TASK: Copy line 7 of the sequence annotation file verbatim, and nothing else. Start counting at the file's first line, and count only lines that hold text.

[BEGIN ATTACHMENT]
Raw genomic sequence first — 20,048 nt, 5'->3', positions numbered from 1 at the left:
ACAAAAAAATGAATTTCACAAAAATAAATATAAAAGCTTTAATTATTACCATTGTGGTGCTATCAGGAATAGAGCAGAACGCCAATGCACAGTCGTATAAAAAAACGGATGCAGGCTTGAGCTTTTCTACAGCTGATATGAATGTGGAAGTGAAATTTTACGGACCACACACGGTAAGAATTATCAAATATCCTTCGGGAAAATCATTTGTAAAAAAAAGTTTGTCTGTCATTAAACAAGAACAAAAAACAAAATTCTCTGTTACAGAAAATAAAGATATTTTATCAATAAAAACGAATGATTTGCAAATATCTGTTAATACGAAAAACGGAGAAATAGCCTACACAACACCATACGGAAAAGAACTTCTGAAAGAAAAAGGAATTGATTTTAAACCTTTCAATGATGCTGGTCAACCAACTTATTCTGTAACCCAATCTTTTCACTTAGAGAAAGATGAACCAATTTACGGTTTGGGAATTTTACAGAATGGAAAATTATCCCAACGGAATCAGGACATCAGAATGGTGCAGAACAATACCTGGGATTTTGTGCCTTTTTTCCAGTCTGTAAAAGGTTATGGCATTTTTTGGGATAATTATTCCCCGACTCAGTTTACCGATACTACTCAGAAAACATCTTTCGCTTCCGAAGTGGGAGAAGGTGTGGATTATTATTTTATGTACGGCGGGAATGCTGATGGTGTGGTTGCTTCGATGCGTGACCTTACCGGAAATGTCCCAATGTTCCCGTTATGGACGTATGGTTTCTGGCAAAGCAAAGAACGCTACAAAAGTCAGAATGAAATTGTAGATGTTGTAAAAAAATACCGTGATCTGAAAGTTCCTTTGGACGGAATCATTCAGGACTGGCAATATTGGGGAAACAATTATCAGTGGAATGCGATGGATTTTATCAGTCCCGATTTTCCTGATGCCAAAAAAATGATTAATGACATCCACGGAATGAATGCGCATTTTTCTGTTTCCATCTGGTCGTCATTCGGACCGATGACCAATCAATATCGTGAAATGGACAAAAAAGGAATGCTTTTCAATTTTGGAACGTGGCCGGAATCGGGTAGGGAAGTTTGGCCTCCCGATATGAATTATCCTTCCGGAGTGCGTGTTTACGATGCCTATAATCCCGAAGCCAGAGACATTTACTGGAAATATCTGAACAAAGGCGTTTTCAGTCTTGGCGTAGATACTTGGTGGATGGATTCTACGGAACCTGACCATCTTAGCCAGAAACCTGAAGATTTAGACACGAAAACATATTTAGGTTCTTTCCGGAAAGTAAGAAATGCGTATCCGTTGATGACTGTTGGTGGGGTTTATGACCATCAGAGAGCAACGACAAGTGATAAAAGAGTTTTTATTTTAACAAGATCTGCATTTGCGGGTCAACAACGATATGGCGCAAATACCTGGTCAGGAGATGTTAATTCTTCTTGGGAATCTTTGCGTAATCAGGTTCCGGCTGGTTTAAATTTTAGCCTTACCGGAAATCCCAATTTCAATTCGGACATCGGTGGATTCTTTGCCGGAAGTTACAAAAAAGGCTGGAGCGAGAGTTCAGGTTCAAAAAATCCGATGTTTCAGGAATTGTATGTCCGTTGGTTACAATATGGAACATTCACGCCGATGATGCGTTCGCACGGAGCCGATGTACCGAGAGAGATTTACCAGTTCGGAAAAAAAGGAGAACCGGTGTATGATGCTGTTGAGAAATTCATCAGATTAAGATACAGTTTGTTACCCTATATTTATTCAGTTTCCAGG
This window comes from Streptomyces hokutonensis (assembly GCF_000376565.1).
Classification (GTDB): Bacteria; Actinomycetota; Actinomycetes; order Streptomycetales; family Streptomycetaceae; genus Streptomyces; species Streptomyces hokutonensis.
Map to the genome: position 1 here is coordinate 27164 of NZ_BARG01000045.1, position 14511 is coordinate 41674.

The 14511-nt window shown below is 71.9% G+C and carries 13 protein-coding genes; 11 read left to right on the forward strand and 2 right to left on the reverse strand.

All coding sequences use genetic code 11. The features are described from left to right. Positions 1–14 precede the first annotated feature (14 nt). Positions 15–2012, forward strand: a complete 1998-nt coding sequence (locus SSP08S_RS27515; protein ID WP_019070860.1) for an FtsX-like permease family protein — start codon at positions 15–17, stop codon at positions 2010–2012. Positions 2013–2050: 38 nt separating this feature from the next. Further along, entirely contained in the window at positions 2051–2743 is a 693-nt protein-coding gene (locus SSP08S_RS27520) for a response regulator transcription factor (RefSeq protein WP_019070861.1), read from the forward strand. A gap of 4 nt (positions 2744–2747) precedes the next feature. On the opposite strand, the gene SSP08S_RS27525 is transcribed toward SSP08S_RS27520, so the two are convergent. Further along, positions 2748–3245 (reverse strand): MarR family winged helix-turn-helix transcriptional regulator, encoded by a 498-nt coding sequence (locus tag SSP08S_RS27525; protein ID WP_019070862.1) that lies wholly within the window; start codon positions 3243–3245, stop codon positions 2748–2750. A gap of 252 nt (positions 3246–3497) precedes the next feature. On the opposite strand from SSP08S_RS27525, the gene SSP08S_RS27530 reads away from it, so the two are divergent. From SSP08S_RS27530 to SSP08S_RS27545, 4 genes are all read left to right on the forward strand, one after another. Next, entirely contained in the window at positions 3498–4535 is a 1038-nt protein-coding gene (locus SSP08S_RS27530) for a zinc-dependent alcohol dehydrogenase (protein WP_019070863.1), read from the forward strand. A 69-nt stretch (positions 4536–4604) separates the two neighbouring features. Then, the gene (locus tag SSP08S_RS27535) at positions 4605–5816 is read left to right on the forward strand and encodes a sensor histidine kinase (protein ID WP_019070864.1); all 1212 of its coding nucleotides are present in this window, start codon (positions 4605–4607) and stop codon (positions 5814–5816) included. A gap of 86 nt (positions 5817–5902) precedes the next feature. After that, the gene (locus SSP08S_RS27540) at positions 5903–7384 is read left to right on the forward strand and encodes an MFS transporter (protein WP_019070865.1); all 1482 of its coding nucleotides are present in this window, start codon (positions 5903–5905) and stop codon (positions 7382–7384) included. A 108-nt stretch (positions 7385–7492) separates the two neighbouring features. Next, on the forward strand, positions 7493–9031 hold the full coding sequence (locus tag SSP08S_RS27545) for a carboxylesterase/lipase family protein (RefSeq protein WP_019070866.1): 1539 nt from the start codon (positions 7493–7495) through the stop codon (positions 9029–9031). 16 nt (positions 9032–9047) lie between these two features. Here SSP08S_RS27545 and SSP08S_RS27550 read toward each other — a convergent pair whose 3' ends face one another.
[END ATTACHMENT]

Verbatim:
All coding sequences use genetic code 11. The features are described from left to right. Positions 1–14 precede the first annotated feature (14 nt). Positions 15–2012, forward strand: a complete 1998-nt coding sequence (locus SSP08S_RS27515; protein ID WP_019070860.1) for an FtsX-like permease family protein — start codon at positions 15–17, stop codon at positions 2010–2012. Positions 2013–2050: 38 nt separating this feature from the next. Further along, entirely contained in the window at positions 2051–2743 is a 693-nt protein-coding gene (locus SSP08S_RS27520) for a response regulator transcription factor (RefSeq protein WP_019070861.1), read from the forward strand. A gap of 4 nt (positions 2744–2747) precedes the next feature. On the opposite strand, the gene SSP08S_RS27525 is transcribed toward SSP08S_RS27520, so the two are convergent. Further along, positions 2748–3245 (reverse strand): MarR family winged helix-turn-helix transcriptional regulator, encoded by a 498-nt coding sequence (locus tag SSP08S_RS27525; protein ID WP_019070862.1) that lies wholly within the window; start codon positions 3243–3245, stop codon positions 2748–2750. A gap of 252 nt (positions 3246–3497) precedes the next feature. On the opposite strand from SSP08S_RS27525, the gene SSP08S_RS27530 reads away from it, so the two are divergent. From SSP08S_RS27530 to SSP08S_RS27545, 4 genes are all read left to right on the forward strand, one after another. Next, entirely contained in the window at positions 3498–4535 is a 1038-nt protein-coding gene (locus SSP08S_RS27530) for a zinc-dependent alcohol dehydrogenase (protein WP_019070863.1), read from the forward strand. A 69-nt stretch (positions 4536–4604) separates the two neighbouring features. Then, the gene (locus tag SSP08S_RS27535) at positions 4605–5816 is read left to right on the forward strand and encodes a sensor histidine kinase (protein ID WP_019070864.1); all 1212 of its coding nucleotides are present in this window, start codon (positions 4605–4607) and stop codon (positions 5814–5816) included. A gap of 86 nt (positions 5817–5902) precedes the next feature. After that, the gene (locus SSP08S_RS27540) at positions 5903–7384 is read left to right on the forward strand and encodes an MFS transporter (protein WP_019070865.1); all 1482 of its coding nucleotides are present in this window, start codon (positions 5903–5905) and stop codon (positions 7382–7384) included. A 108-nt stretch (positions 7385–7492) separates the two neighbouring features. Next, on the forward strand, positions 7493–9031 hold the full coding sequence (locus tag SSP08S_RS27545) for a carboxylesterase/lipase family protein (RefSeq protein WP_019070866.1): 1539 nt from the start codon (positions 7493–7495) through the stop codon (positions 9029–9031). 16 nt (positions 9032–9047) lie between these two features. Here SSP08S_RS27545 and SSP08S_RS27550 read toward each other — a convergent pair whose 3' ends face one another.